Three times I’ve entered a physical store and tried to buy a copy of Monster Hunter 4 Ultimate only to be told to scram. Well, no, not that. But mainly that such-and-such didn’t have a retail copy for sale. Now, I know I totally could go and order one from Amazon or download it via the eShop (actually, I can’t, as I doubt I have enough free blocks space for it), but that’s not my main operative. I want to go into a store and buy a thing and then have that thing in my hand, ready to be consumed. Me being me, I’m going to take this as a sign that I probably shouldn’t buy MH4U even though it seems like an interesting action game brimming with cats and cat-fed puns. This also happened when I tried to get Super Smash Bros. for Nintendo 3DS and Fire Emblem: Awakening, though I did procure a copy of the latter eventually. Meh, time will tell.

And there you go. Five random thoughts for a Friday.

Dragon Age: Inquisition’s war table is frozen with fear

dragon age inquisition war table game freezes gd

My favorite quest so far in Dragon Age: Inquisition is the one where you move the cursor across the war table map only to have the game freeze and hard-lock your PlayStation 3, forcing you to manually power it down, turn it back on, report an error to Sony–which I assume goes right into some digital trash bin–and then wait five to ten minutes while the console does a repair fix to ensure nothing got broken. I love this mission so much that I’ve replayed it at least four times now. Sometimes I like to do this mission after playing for a good amount and forgetting to save recently, forcing me to replay parts I already did because I can’t seem to remember just how borked this AAA title from BioWare actually is.

No wonder people are playing Dragon Age: Inquisition for such a high amount of hours. Seems like whatever latest patch that went on did nothing to fix stability, certainly nothing to enlarge the tiny text. Grr. To the Void with that!

Dragon Age: Inquisition is concerned with the fate of the world, not text size

Dragon Age Inquisition GD early thoughts 2

Like many, the millisecond I saw that one of Amazon’s major Cyber Monday bargains was for $15.00 off the very still new Dragon Age: Inquisition, I dropped whatever I was holding/doing and purchased a copy…for the PlayStation 3. It arrived a few days later and sat on my kitchen table, waiting patiently for me to finish up some artwork projects, as well as Suikoden II. Here’s a quick life lesson for y’all that I’ve learned over my thirty-one years of doing this grind called living: don’t start one massive RPG before completing another.

Anyways, over the weekend, I put about an hour and a half into Dragon Age: Inquisition, and all I got to show for it is this t-shirt that says “Leave the Hinterlands” in big, bold, bloody lettering. Nah, that’s not true. What I actually got is a female dwarven warrior named Girgna, who likes to charge right into the thick of things and even taunt enemies as she swings a sword into their necks. This style of fighting is very much the opposite of my usual path, but my friend Tom is also playing the game, walking the good, wholesome path of a nice wizard lady named Dandelion, and I wanted us to have different experiences to talk about.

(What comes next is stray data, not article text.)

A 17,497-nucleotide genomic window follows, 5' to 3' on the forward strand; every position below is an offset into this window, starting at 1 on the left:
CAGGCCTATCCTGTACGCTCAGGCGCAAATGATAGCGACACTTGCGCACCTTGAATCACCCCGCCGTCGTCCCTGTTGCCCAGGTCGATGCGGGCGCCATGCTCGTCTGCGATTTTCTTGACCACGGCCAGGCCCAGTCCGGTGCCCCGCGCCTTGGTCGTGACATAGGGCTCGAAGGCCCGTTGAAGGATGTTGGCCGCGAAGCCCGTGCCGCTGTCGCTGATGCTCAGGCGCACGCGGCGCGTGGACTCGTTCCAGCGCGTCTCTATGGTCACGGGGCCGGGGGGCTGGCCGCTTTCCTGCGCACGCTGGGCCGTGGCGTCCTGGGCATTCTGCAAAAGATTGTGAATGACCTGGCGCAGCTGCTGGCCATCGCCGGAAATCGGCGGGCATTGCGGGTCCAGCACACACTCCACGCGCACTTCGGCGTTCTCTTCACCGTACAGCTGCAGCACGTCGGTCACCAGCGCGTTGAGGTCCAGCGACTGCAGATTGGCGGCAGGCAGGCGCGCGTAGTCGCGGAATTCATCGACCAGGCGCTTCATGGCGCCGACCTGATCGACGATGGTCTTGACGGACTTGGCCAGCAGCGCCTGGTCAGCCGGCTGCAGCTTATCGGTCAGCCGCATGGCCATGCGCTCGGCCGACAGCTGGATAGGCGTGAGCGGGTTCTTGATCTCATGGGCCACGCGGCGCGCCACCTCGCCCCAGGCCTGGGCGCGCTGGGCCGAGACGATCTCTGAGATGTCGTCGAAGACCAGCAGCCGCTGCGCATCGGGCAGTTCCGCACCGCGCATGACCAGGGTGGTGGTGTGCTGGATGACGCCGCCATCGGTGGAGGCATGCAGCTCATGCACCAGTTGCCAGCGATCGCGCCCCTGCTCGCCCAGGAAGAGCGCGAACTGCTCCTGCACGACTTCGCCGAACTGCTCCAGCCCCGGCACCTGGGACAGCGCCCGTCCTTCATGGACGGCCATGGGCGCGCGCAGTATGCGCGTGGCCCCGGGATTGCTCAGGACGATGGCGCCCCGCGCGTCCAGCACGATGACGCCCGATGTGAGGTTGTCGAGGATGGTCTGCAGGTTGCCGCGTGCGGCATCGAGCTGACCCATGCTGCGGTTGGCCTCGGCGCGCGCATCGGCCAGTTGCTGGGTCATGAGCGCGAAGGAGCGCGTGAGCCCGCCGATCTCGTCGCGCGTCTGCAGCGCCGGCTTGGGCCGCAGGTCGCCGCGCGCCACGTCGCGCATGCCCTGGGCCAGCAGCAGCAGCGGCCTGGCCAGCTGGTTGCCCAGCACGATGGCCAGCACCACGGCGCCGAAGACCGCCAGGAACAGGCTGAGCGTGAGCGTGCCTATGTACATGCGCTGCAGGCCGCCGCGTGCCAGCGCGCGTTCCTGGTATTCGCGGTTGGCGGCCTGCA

Dragon Age: Inquisition evidently picks up immediately the events of Dragon Age II, where mages and Templars are finally at ends with each other. However, there are talks of a peace treaty in the works, but those deals and promises are interrupted by a magical explosion, leaving a single survivor. Yup, that’s you, the one with the green-colored hand. Some believe you caused this explosion, while others think you’re a blessing from the prophet Andraste. Either way, demons are now emerging from the rift in the sky, and you are the only one who can do anything about it. Get ready to age a dragon or something.

So far, I’m finding my return to Ferelden…a bit underwhelming. Granted, I’ve not touched the series seriously since Dragon Age: Origins, deciding after trying the demo and listening to the Internet that Dragon Age II was not for me. Now, I really really liked Dragon Age: Origins; it had characters and scope and deeply integrated lore and tough, but rewarding combat. It also had some problems, such as tiny text, glitched Achievements because I know I killed at least 500 darkspawn (though not 1,000), clunky inventory menus, and that whole side quest surrounding the Fade. Still, the good outweighed the bad, and that banter while wandering around towns or the forest really gave me the warmest of warm feelings.

However, in just an hour and a half with Dragon Age: Inquisition, I’m experiencing a ton of issues. The graphics on the PlayStation 3 version are sub-par; I mean, it looks like the first game, which came out four years ago, and I know we can have nicer visuals at this point thanks to Grand Theft Auto V and even Destiny. Many textures are garbled and flat or late to load in when a cutscene starts. Again, graphics are certainly not everything to me, but working graphics is a whole different issue. Audio sync is also off, and there was one moment where characters left the scene, but the camera remained fixed on the forest for a few extra seconds, while nothing happened. And this all brings me to the thorniest of roadblocks: the tiny text. I cannot sit on the couch and read most of the text, which is, y’know, frustrating for a roleplaying game where you make important decisions. I cannot read weapon descriptions or newly added lore blurbs. I cannot see the numbers for my character’s experience bar. Sounds like it doesn’t matter if you have an SD or HD television either, and I’m not the only one upset about this.

I’ll hold out hope (but not much) for a future patch to increase the font size. Until then, I’m relying on other elements to tell me what’s going on. When you examine an item, you’ll see some bars below your character go up in green or down in red, thus telling you if it is helpful or not. That said, I don’t know exactly what each bar is measuring. Some dialogue choices are accompanied by a small graphic, indicating what kind of response you are about to give, even if you can’t read it. Girgna has now finished the prologue section and been told about the Hinterlands, but I’m still hanging around the opening area, trying to find some crafting items to make weapons and armor before I move ahead to the zone everyone says to not linger in. Plus, there’s plenty of hairless nugs running around, begging to be target practice.

Not the best start for Dragon Age: Inquisition. Call me crazy, but I like reading the text in my videogames, even if it is badly translated.